There are several methods how the iron can be removed from
water. Iron precipitation by aeration (oxidation) and subsequent filtration is the
most common method used all over the world, as well as the Káraný
Waterworks. During the oxidation process, ferrous bicarbonate Fe(HCO3)2
is oxidized to form ferric hydroxide Fe(OH)3. The oxidation is
highly dependent on pH, pH of 7.5 – 8 is best for iron oxidation. The
iron-bearing solids are than removed by sand filters. The filters need to be
Sand filters are formed as concrete tanks with an area of about 25 m2. Their intermediate bottom is equipped with filter heads with water-permeable holes smaller than grains of filter sand. On this intermediate bottom, there is a layer of sorted filter sand with a thickness of about 1.5 m. The iron and other suspensions are intercepted here. There is a real bottom approximately 80 cm below the intermediate bottom. The filtered water is transported for use and a small part is used for bottling and for sale as potable water in distribution containers.
WATERWORKS KÁRANÝ – SUMMARY IN NUMBERS
HOW ARE THE WATER RESOURCES PROTECTED?
The Central Water Management Authority with respect to conservation of quantity and quality of surface water and groundwater is the Water Protection Department of the Ministry of the Environment of the Czech Republic. Water protection, water use and
water rights are covered by Act no. 254/2001 Coll., on Waters and Amendments to
some acts (the Water Act).
key principles of the water management policy are derived from the EU Water
Framework Directive, other Water Management Directives and the renewed EU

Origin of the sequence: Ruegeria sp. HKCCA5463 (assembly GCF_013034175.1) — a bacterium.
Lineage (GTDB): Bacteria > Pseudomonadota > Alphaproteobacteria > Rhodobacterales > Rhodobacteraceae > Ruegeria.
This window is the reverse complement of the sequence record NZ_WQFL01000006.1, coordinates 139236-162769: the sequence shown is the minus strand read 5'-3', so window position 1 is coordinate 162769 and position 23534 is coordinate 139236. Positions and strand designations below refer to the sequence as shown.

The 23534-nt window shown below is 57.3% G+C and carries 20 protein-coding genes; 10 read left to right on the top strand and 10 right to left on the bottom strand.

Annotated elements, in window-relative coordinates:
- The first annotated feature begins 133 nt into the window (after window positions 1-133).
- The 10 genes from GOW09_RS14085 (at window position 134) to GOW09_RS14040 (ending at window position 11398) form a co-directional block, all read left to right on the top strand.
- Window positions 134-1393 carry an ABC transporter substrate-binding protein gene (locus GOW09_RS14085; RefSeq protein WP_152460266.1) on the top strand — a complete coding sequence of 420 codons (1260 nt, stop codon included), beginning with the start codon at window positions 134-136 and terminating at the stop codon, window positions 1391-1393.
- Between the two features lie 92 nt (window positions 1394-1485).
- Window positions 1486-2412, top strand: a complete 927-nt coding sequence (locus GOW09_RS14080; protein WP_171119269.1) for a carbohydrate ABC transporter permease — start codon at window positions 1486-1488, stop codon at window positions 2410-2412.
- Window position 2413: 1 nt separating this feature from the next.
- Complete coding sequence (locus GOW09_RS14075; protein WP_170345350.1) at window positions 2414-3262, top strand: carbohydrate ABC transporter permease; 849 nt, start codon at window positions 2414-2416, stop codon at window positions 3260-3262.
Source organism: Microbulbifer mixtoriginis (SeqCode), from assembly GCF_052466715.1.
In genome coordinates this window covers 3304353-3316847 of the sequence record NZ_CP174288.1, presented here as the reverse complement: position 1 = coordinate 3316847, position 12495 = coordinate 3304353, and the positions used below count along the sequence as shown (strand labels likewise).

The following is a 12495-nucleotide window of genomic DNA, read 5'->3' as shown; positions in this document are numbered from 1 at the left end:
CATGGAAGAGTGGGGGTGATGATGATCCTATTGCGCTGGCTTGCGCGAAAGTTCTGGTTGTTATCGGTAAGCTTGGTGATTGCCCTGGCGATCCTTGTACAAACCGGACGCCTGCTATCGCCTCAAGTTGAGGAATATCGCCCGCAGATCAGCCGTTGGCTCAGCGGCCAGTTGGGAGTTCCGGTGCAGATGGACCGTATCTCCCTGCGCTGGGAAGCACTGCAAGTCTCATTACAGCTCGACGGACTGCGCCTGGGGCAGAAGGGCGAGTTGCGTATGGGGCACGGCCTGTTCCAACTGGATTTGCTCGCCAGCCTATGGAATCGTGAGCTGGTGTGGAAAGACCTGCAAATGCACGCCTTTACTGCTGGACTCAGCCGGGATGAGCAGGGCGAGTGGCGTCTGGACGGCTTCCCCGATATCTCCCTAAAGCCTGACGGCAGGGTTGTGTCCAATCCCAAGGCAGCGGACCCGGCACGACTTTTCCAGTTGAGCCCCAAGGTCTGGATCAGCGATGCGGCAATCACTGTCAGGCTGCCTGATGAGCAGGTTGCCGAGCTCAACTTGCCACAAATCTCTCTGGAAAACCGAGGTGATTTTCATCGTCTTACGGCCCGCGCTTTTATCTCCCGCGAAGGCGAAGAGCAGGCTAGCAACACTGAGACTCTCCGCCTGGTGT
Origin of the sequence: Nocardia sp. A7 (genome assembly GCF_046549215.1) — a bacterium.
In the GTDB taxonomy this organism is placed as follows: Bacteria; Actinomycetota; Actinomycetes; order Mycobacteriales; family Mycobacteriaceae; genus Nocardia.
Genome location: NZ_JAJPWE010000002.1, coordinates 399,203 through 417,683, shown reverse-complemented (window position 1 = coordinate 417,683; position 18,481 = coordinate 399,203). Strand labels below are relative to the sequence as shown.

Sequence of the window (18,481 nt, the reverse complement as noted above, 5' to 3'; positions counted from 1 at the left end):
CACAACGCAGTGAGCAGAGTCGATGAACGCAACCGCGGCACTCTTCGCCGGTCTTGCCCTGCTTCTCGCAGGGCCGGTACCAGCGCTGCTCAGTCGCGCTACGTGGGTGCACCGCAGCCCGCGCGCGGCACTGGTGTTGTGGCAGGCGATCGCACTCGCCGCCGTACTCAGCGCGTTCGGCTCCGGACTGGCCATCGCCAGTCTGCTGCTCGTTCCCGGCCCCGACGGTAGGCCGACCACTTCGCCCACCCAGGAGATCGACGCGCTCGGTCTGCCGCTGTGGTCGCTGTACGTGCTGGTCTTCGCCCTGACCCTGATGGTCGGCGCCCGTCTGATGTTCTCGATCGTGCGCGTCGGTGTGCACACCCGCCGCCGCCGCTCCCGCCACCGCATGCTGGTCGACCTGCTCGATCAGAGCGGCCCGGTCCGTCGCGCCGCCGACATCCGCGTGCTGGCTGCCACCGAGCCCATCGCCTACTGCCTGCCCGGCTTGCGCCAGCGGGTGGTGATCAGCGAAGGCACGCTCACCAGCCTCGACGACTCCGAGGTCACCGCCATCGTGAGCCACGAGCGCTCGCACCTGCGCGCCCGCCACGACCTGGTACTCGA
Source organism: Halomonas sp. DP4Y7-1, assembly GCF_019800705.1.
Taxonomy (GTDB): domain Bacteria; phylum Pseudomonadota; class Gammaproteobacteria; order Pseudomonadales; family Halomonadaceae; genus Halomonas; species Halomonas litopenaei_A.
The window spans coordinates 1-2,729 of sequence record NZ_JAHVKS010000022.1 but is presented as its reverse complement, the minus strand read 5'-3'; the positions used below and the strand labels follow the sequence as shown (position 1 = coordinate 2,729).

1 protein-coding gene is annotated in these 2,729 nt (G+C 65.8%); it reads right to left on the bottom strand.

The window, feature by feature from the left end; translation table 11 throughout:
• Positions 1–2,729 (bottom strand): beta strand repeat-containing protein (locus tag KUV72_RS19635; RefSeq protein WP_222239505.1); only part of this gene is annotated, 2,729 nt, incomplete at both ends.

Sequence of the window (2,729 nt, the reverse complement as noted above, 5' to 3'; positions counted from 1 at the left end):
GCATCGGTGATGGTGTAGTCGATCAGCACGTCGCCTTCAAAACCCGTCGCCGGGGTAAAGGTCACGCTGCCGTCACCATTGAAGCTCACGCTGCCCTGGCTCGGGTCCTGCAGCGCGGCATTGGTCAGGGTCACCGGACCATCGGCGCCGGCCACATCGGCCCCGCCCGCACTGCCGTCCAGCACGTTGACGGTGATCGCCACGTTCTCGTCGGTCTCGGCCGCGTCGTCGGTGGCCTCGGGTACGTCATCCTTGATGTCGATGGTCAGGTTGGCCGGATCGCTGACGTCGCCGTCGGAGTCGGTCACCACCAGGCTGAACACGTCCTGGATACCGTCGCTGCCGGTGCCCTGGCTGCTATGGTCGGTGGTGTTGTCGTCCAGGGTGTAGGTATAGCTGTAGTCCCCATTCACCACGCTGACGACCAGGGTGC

Sustainable Development Strategy.
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affected by water collection in Káraný accommodates 11 villages and towns. These communities pose threats of decreased water quality, for instance, through the agrochemicals applied on neighbouring agricultural fields which has the potential of increasing the nitrate levels within the area. Water Resources Protection Zones were announced in 1986 and protect approximately 850
of pumping well sites and major parts of the catchment of the River Jizera. Protection Zones I and II protect an area of 9000 ha, out of which one third is used for
agricultural purposes. The River Jizera catchment (2200 km2) is protected by Protection Zone III. Protection Zone I is determined as a
continuous area and serves to protect the immediate vicinity of the water
source collection or sampling facility. Protection Zone II shall be defined
outside the Protection Zone I and may not form a continuous area but, may also
be determined as non-contiguous areas. The Protection Zone II serves to protect
the water source in the territories determined by the water authority. Based on the Protection Zone type, the urban-,
agricultural-, waste-water-, and waste- managements are defined for the particular locality.
The protection zones of water resources related to Káraný are shown on the following figure. The picture on the left shows a general view on the area while the picture on the right shows a more detailed map with the locality close to Sojovice and artificial infiltration pools.
LIST OF CITED LITERATURE:
- Authors own experience based on guided excursions
- Web page of Waterworks Káraný: https://www.vodarnakarany.cz/
- Skalický, M. Artificial recharge of the Káraný site as a tool for solving the lack of groundwater for water use (in Czech). In Proceedings of the “Groundwater in Water Treatment 2015”, Pardubice, Czech Republic, 1–2 April 2015
- Křivánek, O., Kněžek, M. (2001) Zdroje pitné vody v Káraném - Principy získávání vody v oblasti Káranské vodárny, Pražské vodovody a kanalizace, a.s. závod Káraný.
- Křivánek, O. (2000) 85 let vodárny v Káraném (1914-1999). Pražské vodovody a kanalizace, a.s., Káraný, 2. upravené vydání